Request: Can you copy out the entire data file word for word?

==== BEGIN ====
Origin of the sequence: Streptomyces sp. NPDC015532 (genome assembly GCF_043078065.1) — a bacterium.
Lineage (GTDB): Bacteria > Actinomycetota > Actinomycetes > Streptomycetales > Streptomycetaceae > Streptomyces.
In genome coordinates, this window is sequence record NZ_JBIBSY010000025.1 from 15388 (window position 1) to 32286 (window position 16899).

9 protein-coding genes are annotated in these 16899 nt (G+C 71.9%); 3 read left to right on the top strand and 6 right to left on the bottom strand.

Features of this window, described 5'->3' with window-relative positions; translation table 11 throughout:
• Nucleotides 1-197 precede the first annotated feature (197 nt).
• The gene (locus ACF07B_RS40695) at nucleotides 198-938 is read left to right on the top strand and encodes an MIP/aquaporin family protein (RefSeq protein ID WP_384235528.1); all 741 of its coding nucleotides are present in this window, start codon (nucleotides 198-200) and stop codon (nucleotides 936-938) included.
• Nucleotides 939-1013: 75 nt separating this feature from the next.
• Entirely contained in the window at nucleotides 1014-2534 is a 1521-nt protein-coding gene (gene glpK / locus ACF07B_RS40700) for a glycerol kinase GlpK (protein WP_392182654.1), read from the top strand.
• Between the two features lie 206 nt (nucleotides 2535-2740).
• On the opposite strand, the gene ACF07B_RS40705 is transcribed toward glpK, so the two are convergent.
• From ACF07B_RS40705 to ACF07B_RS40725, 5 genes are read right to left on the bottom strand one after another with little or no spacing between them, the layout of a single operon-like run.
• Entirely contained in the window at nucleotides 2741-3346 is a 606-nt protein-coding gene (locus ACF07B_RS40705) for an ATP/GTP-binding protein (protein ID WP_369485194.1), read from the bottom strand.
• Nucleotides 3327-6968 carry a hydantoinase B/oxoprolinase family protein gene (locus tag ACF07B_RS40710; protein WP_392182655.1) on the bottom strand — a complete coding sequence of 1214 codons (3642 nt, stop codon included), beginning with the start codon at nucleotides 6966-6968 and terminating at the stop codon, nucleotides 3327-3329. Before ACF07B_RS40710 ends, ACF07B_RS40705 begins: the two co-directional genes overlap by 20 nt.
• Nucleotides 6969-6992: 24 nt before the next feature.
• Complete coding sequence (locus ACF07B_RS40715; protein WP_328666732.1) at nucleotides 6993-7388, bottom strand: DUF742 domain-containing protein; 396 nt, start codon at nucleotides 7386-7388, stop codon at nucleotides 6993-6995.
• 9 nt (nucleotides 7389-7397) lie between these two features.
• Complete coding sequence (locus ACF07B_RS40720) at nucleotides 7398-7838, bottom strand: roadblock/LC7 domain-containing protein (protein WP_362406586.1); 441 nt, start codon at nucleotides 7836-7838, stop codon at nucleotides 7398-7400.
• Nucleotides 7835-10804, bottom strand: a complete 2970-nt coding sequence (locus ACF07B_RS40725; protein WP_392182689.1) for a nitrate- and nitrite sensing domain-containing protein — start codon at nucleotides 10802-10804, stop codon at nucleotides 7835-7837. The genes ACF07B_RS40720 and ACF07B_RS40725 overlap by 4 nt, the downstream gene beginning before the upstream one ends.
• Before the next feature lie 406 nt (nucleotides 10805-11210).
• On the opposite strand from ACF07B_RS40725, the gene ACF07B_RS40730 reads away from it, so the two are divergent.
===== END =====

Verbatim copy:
Origin of the sequence: Streptomyces sp. NPDC015532 (genome assembly GCF_043078065.1) — a bacterium.
Lineage (GTDB): Bacteria > Actinomycetota > Actinomycetes > Streptomycetales > Streptomycetaceae > Streptomyces.
In genome coordinates, this window is sequence record NZ_JBIBSY010000025.1 from 15388 (window position 1) to 32286 (window position 16899).

9 protein-coding genes are annotated in these 16899 nt (G+C 71.9%); 3 read left to right on the top strand and 6 right to left on the bottom strand.

Features of this window, described 5'->3' with window-relative positions; translation table 11 throughout:
• Nucleotides 1-197 precede the first annotated feature (197 nt).
• The gene (locus ACF07B_RS40695) at nucleotides 198-938 is read left to right on the top strand and encodes an MIP/aquaporin family protein (RefSeq protein ID WP_384235528.1); all 741 of its coding nucleotides are present in this window, start codon (nucleotides 198-200) and stop codon (nucleotides 936-938) included.
• Nucleotides 939-1013: 75 nt separating this feature from the next.
• Entirely contained in the window at nucleotides 1014-2534 is a 1521-nt protein-coding gene (gene glpK / locus ACF07B_RS40700) for a glycerol kinase GlpK (protein WP_392182654.1), read from the top strand.
• Between the two features lie 206 nt (nucleotides 2535-2740).
• On the opposite strand, the gene ACF07B_RS40705 is transcribed toward glpK, so the two are convergent.
• From ACF07B_RS40705 to ACF07B_RS40725, 5 genes are read right to left on the bottom strand one after another with little or no spacing between them, the layout of a single operon-like run.
• Entirely contained in the window at nucleotides 2741-3346 is a 606-nt protein-coding gene (locus ACF07B_RS40705) for an ATP/GTP-binding protein (protein ID WP_369485194.1), read from the bottom strand.
• Nucleotides 3327-6968 carry a hydantoinase B/oxoprolinase family protein gene (locus tag ACF07B_RS40710; protein WP_392182655.1) on the bottom strand — a complete coding sequence of 1214 codons (3642 nt, stop codon included), beginning with the start codon at nucleotides 6966-6968 and terminating at the stop codon, nucleotides 3327-3329. Before ACF07B_RS40710 ends, ACF07B_RS40705 begins: the two co-directional genes overlap by 20 nt.
• Nucleotides 6969-6992: 24 nt before the next feature.
• Complete coding sequence (locus ACF07B_RS40715; protein WP_328666732.1) at nucleotides 6993-7388, bottom strand: DUF742 domain-containing protein; 396 nt, start codon at nucleotides 7386-7388, stop codon at nucleotides 6993-6995.
• 9 nt (nucleotides 7389-7397) lie between these two features.
• Complete coding sequence (locus ACF07B_RS40720) at nucleotides 7398-7838, bottom strand: roadblock/LC7 domain-containing protein (protein WP_362406586.1); 441 nt, start codon at nucleotides 7836-7838, stop codon at nucleotides 7398-7400.
• Nucleotides 7835-10804, bottom strand: a complete 2970-nt coding sequence (locus ACF07B_RS40725; protein WP_392182689.1) for a nitrate- and nitrite sensing domain-containing protein — start codon at nucleotides 10802-10804, stop codon at nucleotides 7835-7837. The genes ACF07B_RS40720 and ACF07B_RS40725 overlap by 4 nt, the downstream gene beginning before the upstream one ends.
• Before the next feature lie 406 nt (nucleotides 10805-11210).
• On the opposite strand from ACF07B_RS40725, the gene ACF07B_RS40730 reads away from it, so the two are divergent.